Volumes have been written about the skill associated with being a good trainer.
We are awash in methods, approaches, and techniques to reach trainees. Good trainers pay attention and shape their approach to these empirical models.
But delivery is only half of the equation. There must be willing recipients on the other end. So how do we do that? How do we get the most of our valuable training time and emerge improved or at the very least, edified?
The answer: we need to become Expert Trainees.
What is that and how do we get there? Glad you asked. The following three, very simple rules will set you on your way to being the kind of trainee that make good trainers…love their job.
Let’s get started:
1. Check your ego at the door
As a professional law enforcement officer or military member, we attach ourselves to our skill resume closely. In a very real sense, our lives could depend on it. This tendency comes with an almost compulsory need to guard and defend our positions in a perceived “knowledge hierarchy.”
Let’s take the draw-stroke as an example: Getting our pistols out of the holster and performing is a vital skill. People that carry pistols put a great deal of importance on it, and rightly so. You don’t have to spend any time on a pistol range to notice the amount of emphasis we place on a fast draw. We’ll call that “status.”
What happens when someone challenges our status? We almost reflexively defend our position. Not because we are bad people (not all the time, anyway) but because we place a great importance…perhaps our life’s value on the skill we’ve developed. This is sacred ground.
What this often means is that we will never be able to hear the small efficiencies that a trainer may help us install. When we employ ego as the storehouse for skill, we will always “man the walls” when someone approaches. The trick here is to decouple skill from ego.
Identify skill with curiosity instead. If you consider it for a moment, that’s where skill is born anyway. A trainee should be curious about the information, not looking for ways to tout an ability. The latter in fact…often blocks improvement altogether. People that are excellent at what they do are often insatiably curious about whatever it is that they pursue. Constantly evolving (and improving) skill is a likely outcome.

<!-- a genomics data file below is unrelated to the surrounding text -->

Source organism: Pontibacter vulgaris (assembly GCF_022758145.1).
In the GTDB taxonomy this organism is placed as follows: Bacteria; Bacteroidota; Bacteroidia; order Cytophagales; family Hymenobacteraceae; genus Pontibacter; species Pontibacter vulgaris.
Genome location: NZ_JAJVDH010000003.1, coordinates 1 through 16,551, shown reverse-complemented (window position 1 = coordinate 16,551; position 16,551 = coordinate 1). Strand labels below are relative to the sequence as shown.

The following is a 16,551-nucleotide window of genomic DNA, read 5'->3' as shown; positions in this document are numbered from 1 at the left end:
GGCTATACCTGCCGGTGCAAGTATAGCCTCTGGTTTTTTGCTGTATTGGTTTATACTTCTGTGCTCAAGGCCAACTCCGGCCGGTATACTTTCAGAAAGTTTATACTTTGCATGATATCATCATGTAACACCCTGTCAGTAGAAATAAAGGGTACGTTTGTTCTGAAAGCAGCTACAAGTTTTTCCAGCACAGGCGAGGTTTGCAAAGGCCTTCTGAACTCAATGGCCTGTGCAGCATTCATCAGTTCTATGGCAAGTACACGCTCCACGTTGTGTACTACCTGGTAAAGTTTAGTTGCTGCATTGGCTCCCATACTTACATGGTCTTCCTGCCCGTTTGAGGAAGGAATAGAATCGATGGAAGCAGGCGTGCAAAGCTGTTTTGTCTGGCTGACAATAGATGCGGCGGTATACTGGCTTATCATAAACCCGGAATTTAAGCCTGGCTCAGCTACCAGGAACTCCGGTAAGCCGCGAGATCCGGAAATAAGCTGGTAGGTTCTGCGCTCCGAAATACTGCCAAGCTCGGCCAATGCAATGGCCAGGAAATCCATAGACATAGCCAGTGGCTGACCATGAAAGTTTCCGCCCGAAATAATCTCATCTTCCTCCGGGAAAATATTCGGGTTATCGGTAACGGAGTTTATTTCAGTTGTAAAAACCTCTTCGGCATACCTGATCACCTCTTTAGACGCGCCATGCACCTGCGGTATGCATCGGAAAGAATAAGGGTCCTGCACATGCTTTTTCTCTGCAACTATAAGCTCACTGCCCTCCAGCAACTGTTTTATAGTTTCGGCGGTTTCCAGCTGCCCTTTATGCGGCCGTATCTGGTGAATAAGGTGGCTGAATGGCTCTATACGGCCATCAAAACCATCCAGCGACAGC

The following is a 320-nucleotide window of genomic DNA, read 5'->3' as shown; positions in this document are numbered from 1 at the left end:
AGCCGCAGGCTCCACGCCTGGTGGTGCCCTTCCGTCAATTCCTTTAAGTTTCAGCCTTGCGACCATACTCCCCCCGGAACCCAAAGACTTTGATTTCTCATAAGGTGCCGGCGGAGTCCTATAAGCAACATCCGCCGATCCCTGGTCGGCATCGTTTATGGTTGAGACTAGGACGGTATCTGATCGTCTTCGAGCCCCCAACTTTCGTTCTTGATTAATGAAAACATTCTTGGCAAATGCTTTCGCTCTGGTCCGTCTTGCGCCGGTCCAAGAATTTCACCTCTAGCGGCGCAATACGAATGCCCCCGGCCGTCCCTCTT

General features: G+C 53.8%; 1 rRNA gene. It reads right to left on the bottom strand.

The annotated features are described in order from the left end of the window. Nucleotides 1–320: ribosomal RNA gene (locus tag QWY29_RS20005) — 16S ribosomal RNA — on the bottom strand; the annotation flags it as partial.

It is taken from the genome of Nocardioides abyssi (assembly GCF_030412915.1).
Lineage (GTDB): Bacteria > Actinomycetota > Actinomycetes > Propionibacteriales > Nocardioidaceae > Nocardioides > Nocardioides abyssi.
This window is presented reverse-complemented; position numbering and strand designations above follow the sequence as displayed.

When you are approaching your next training session leave your ego at home. Play the neophyte. Be the one to ask the dumb questions. Don’t man the walls. Open the gates.
2. Shut up
In training, much of what we say that we shouldn’t, is likely as a result of breaking rule #1.
This is an easy fix: don’t defend yourself. Don’t argue on the line at the range or in the house. And here’s a tough pill to swallow: don’t interrupt the trainer to tell them why you did it wrong or the mistake you made. You’ll miss opportunities to learn, gain information, and see things from a whole new perspective.
At best, you’ll just teach the instructor that you don’t want the training.
At worst, you’ll get in the way of everyone learning – to save your ego. Let it go.
The other thing you gain by keeping quiet (unless you have a question, of course) is learning the instructor’s method. Much can be learned about a skill by listening to the language used to describe it. We’ve all had that “eureka!” moment in a debrief when someone says something in a way that connects with us. Don’t interrupt that.
When you are headed into your next class be the quiet, earnest, inquisitive student. You’ll be amazed.
3. Practice charity
When someone thinks enough of you to put effort into teaching you, you should reciprocate by giving their information or method a fighting chance. In fact, you should give it as much credence as you do your own. If you aren’t doing this, you are putting yourself in a confirmation bias trap. Take what is being given, honestly. You don’t have to adopt it, but you do have to fully understand it before dismissing it – if you want to be an expert trainee.
Weigh what is being taught completely. Hear them out and make your decision after achieving a full understanding.
The trainer is only responsible for half of what goes on in training. Do your part: Be an expert trainee. You’ll be surprised at how much it helps.
After spending 25 years in the USCG, Duane “Buck” Buckner is now the U.S. Director of Training for Aimpoint Inc. The Aimpoint Training Division conducts training courses for military and law enforcement agencies up to the Federal level as well as for the prepared civilian. Buck is widely known for his emphasis on brain psychology as it relates to combat and survival. To request Aimpoint Professional Training for your department, or to learn more about Aimpoint products, visit the company’s website: www.aimpoint.us